DO YOU FEEL LUCKY?
“Forget the lottery. Bet on yourself instead.” –Brian Koslow
When I wanted to sign up for the Chicago Marathon in 2009, it was pretty straightforward. I jumped on the website, filled out the registration form, gave ‘em my credit card info and just like that, I was good to go.
The times they are a changing.
The switch comes in the wake of last year’s snafu where the Active.com registration site for the Chicago Marathon crashed due to the mad rush of applicants on opening day. BTW, here’s hoping Active.com used that “hard-earned” convenience fee we begrudgingly pay each race to upgrade their servers.
The marathon lottery system is certainly nothing new, the London Marathon has done it for years and the Peachtree Road Race fully implemented a lottery starting in 2011 to pick the 55,000 runners for its annual July 4th 10K run. The most well known example of the marathon lottery has to be for the New York Marathon. Each year over 120,000 people vie for the approximately 45,000 open spots to run through the Big Apple.
With the number of distance runners exploding in recent years, many of the higher profile marathons have no problem filling their fields. In spite of their extremely high prices, many Disney-sponsored races sell out in a matter of hours.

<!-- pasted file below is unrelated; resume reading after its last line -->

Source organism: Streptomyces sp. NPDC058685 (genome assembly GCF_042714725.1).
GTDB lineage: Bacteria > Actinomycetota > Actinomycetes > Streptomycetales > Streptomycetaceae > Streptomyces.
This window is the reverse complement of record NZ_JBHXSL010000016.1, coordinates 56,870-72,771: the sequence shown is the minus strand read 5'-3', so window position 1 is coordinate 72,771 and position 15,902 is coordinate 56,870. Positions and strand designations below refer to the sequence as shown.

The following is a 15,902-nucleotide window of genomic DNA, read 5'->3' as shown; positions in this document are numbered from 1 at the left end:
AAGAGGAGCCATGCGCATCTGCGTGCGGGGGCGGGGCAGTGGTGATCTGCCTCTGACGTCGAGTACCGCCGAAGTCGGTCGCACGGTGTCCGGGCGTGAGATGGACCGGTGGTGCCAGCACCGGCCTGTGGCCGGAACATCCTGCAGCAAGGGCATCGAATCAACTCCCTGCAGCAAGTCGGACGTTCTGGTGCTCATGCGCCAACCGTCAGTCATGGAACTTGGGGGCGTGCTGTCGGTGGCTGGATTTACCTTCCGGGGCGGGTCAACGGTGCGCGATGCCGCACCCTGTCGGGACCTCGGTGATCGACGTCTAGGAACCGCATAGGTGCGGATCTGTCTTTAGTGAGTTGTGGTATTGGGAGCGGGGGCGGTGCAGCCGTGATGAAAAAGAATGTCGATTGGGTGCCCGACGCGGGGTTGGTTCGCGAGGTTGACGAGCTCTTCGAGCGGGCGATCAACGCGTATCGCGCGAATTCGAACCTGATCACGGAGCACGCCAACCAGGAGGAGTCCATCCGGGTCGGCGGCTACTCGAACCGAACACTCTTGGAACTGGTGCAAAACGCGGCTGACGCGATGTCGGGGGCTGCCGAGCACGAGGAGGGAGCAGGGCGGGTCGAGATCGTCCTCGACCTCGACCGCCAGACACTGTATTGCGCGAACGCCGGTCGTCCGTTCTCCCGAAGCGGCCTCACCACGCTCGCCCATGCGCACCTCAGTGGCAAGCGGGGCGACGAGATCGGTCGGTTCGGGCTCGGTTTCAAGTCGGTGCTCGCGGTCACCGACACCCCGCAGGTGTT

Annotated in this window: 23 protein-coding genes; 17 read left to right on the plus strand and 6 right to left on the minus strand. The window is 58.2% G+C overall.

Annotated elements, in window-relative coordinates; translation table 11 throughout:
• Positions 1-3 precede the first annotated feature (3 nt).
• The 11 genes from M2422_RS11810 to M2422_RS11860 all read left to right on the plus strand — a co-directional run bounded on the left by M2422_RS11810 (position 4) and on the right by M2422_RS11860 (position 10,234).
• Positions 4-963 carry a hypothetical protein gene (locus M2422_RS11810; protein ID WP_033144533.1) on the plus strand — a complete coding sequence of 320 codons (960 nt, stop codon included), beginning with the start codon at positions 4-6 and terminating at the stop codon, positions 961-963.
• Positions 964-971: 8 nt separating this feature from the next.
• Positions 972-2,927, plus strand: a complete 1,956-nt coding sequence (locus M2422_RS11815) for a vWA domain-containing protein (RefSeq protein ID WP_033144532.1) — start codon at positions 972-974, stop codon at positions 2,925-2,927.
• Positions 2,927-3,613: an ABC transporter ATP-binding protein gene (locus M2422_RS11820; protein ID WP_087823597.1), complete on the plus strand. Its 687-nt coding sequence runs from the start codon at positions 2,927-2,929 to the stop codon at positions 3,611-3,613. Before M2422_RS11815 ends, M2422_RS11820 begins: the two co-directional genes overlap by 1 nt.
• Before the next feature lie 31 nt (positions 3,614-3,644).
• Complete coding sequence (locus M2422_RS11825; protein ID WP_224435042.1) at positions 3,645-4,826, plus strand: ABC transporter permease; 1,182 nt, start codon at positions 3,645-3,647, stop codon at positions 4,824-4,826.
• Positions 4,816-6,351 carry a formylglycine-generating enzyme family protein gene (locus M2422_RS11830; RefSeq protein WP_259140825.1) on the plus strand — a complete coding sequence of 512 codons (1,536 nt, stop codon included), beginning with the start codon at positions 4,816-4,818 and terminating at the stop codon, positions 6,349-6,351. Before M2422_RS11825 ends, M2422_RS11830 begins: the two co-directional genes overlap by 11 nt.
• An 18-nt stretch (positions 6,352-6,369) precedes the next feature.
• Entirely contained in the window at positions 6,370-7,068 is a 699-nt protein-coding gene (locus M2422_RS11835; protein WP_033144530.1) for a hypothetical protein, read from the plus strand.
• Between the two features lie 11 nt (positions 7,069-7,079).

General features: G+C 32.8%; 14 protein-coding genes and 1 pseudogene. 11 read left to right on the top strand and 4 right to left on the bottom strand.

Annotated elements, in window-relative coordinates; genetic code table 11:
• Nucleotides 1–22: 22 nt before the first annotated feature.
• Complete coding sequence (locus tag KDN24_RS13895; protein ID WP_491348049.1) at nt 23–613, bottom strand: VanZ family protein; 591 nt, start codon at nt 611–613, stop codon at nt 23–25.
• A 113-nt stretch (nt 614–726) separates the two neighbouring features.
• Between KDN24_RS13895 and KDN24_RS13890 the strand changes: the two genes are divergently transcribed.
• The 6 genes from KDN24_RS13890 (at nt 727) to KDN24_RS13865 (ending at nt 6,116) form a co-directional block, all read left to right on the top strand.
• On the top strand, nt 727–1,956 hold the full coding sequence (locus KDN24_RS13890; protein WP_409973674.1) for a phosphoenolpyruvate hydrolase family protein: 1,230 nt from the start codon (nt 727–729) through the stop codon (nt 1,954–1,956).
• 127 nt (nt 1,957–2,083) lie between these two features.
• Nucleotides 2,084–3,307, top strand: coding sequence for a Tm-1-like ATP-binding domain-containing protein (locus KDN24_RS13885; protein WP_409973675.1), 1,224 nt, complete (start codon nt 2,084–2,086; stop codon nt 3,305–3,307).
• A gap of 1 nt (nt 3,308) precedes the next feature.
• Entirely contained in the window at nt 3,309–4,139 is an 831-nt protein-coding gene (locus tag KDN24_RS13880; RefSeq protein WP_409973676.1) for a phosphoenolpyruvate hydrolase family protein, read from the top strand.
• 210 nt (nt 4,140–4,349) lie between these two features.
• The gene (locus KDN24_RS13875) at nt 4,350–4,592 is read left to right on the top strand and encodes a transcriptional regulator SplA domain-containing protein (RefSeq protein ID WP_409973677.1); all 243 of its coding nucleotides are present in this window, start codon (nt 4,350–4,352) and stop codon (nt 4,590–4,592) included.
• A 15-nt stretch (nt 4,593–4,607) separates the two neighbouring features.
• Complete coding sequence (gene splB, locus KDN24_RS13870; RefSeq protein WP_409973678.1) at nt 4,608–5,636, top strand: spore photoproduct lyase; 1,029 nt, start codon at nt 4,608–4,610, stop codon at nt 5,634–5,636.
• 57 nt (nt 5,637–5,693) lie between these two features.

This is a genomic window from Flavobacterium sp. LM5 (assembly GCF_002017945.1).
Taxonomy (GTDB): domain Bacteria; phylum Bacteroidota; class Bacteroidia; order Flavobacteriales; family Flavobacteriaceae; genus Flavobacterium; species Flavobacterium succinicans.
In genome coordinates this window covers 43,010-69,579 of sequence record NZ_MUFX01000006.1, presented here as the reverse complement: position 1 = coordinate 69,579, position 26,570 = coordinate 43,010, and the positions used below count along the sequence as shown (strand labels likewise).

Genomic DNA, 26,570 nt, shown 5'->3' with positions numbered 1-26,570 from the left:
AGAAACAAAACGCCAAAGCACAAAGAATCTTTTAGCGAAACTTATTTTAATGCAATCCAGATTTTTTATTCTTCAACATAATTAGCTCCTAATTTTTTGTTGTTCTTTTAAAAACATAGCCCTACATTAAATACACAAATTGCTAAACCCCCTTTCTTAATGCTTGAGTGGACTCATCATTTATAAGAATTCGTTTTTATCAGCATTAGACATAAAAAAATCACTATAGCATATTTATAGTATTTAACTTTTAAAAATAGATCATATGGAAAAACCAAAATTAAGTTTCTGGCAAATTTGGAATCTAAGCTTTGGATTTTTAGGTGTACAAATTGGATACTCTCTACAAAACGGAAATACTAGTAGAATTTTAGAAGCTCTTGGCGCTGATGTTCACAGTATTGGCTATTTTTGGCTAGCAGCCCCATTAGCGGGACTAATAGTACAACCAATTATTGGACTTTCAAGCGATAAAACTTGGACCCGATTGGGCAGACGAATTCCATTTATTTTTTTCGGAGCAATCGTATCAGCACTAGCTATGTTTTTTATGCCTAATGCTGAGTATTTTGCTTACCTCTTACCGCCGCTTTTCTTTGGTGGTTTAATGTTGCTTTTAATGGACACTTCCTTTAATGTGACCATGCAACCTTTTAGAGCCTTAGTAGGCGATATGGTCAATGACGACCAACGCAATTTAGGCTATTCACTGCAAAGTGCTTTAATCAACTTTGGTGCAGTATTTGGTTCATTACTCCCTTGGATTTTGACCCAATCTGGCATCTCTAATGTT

Snooze and you lose.
The dilemma becomes deciding which method is best (and fairest) for the running public. Should races go the “first come, first serve” route and have thousands of applicants simultaneously swarming the website like tweens assaulting Ticketmaster.com for One Direction tickets? Those applicants who aren’t certain of their schedules (or money is tight at that particular moment) may find themselves S.O.L. if they hesitate.
Or should they allow everyone an equal shot at running, no matter whether they are “Johnny’s on the Spot” or “Johnny’s Come Lately” (a lot of Johnny’s here). This gives runners the chance to consider their schedules and finances as opposed to having to impulse buy. But it also can hurt the runner who is dying to run a race and their spot is given to someone who feels much more “meh” about it, while they end up on the outside looking in. I’ve applied for the New York Marathon twice and all I have to show for it is a pair of “non-refundable application fees” on my credit card bill. Not exactly something I can hang on my wall.
I can certainly see the pluses and minuses to both systems, although I personally lean toward the sign-up now approach.
What concerns me is a potential moneymaking method that races might very well adopt: an extra “fee” (say $20- $50) that allows you to bypass the lottery system, guaranteeing you a spot in the race… sort of like a stadium seat license for runners. I certainly hope that doesn’t come to pass, but the writing is on the wall… with dollar signs. Ka-ching!
It’ll be interesting to see how this situation develops. In the meantime, I’ll try and limit my lottery playing to a more sure bet… Mega Millions and Powerball. After all, $656 million will cover a lot of race entry fees.
(What are your thoughts on the “first come, first serve” and “lottery selection” methods?)